You can also chain your tests to a precondition such as deploying a build, or compiling a package, or even running unit tests.
It’s much easier to make sense of things when we have some graphic representation of test results, than looking at a bunch of raw output.
I know, I know, looking at wads of data makes you feel like a hacker, and you get that dopamine hit from doing Nerd Stuff. But really, you want to be able to present what’s going on to people like BAs, other QAs, PMs or whoever else.
If the CEO can rock up to your location, and see how healthy the product is, that’s awesome.
Huge TVs are getting cheaper every day and they are great for showing build health. They’re also great for helping enforce accountability.
For Jenkins anyway (and apologies as I don’t know much about the other CI tools out there yet), there are many plugins available to take raw output, and present in a pleasant human-consumable format.
Parallelize Your Tests
Why? Faster execution. Even if you categorize your tests, there may be chunks of tests that would still take awhile to get through. And, this is where you’re going to see huge benefits in CI.
I think you’d be hard pressed to find a machine/tool that DOES NOT know how to handle multiple threads. All the cool kids are doing it these days.
Is there a way for you to break your tests up into discrete pieces? Well, I probably don’t need to ask. I bet there is a way. Maybe run by feature, or run by function or something. But once you have them chopped up, try running those smaller chunks in parallel. The tests will finish even faster.
Tell, Don’t Wait To Be Asked
It’s better for people to be let know something failed than to require them to go find out something. I’m pretty sure most tools in the CI/CD arena can send you an email when a test fails.
When something bad happens, let people know about it. Not only will they be able to respond faster, but they’ll be held accountable more too.
Quarantine Known Bugs
There may be a delay between when your test finds a bug and the bug gets fixed. Meanwhile, each time the test runs, it will continue to fail.
I’ve had good success in the Cucumber space, with putting scenarios into a feature called “known_bugs.feature”. Once a dev is notified of the bug. then, instead of having known bugs scattered throughout all the other features, I have them all in one place.
This solves 3 problems:
- People know it’s being looked at, simply because it’s in that category–“known”,
- It’s highly likely that it’s another problem causing the failure, so it’s less time that needs to be spent looking at the tests that probably failed for the exact same reason, and,
- If a failure happens in another feature, we know right away that hey, this is something new, so there’s less chance of inspecting the failure and finding out it’s that same thing that happened last run. Saves time.
Quarantine Unstable Tests
Sometimes your tests will act flaky–sometimes passing, sometimes not–and you might not have time to figure out what’s wrong with them.
Until you do, rather than keep having them fail (or not) out in your working tests, categorize them as unstable so you can work on them later.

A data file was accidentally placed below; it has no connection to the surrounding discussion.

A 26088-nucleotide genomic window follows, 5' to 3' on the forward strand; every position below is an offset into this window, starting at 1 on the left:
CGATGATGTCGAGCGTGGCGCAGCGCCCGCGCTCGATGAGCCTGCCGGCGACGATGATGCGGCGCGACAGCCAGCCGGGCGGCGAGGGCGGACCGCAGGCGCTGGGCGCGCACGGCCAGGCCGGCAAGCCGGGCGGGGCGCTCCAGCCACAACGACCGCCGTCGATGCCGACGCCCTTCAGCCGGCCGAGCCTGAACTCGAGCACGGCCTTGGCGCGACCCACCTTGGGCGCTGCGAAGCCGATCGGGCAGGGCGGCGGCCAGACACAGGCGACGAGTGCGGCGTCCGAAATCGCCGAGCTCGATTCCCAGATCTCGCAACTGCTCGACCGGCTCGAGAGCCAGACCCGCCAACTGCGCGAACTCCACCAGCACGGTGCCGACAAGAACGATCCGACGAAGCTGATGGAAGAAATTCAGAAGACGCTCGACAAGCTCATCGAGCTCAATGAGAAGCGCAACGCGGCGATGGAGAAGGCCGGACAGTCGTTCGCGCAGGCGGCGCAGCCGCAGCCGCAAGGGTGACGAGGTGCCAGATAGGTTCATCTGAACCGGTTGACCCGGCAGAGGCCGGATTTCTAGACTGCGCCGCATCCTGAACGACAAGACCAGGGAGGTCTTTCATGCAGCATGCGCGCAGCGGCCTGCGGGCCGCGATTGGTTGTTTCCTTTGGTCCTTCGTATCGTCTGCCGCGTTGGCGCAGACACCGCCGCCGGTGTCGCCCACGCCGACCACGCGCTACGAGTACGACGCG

Keep running them of course, because when they pass they give good info. But if they fail, you’ll know because of the category that the failure is likely because of it being unstable. Plus, if they’re all grouped together, it’s easier to detect a pattern that can cause those tests to be flaky.
Run Known Bugs First
You know, I haven’t employed this strategy yet but it makes sense: why not just run the tests that found bugs, first?
They’ll probably fail, which is expected, but also, the more the tests are yelling about stuff, the quicker they’ll get fixed (hopefully!)
If you use this job as a precondition to other tests running, you’ll get quicker results than running all the tests.
Test Changed Code First
If a product was working fine before, and a change was made, it’s highly likely that a bug introduced will be either right there in that code, or elsewhere and has been turned up by the new code.
You may have to get creative here, but if you can link changed code in your software repo, to certain tests, then run just the tests that involve the changed code. Then run the remaining tests.
What’s All This For?
It’s for helping create (and enforce) and environment where any code is always ready to deploy, anytime.
As a dev, without continuous integration, you might not check in as often because you’re afraid to break the build. This causes a lot of technical debt after awhile, and when you finally DO check in, it’s like chucking a boulder into a pond–it makes waves.
If however, as a dev, you know that your code will be tested as soon as your check in, you probably won’t check in gigantic changes. It’s safe to check in even single-line changes and confirm that it works.
As a QA, obviously you don’t want to manually run those tests–that’s why you have automation in the first place. But you also don’t want to have to kick those tests off because the whole point of automation is to free up time for you to determine better test cases instead of running the same manual tests again.
If you’re spending that time running the automation and stuff, then you haven’t reclaimed that time, and you’re also context switching between testing and running tests.
There’s also a lot of strategy that can be programmed in, that helps take some of the decision off you, again, freeing up time for you to do other fun stuff!
As you look in your organization and your company, keep your eyes open for opportunities to free up time with CI/CD. Where can you try out some of these tactics and gain some benefits? Share below!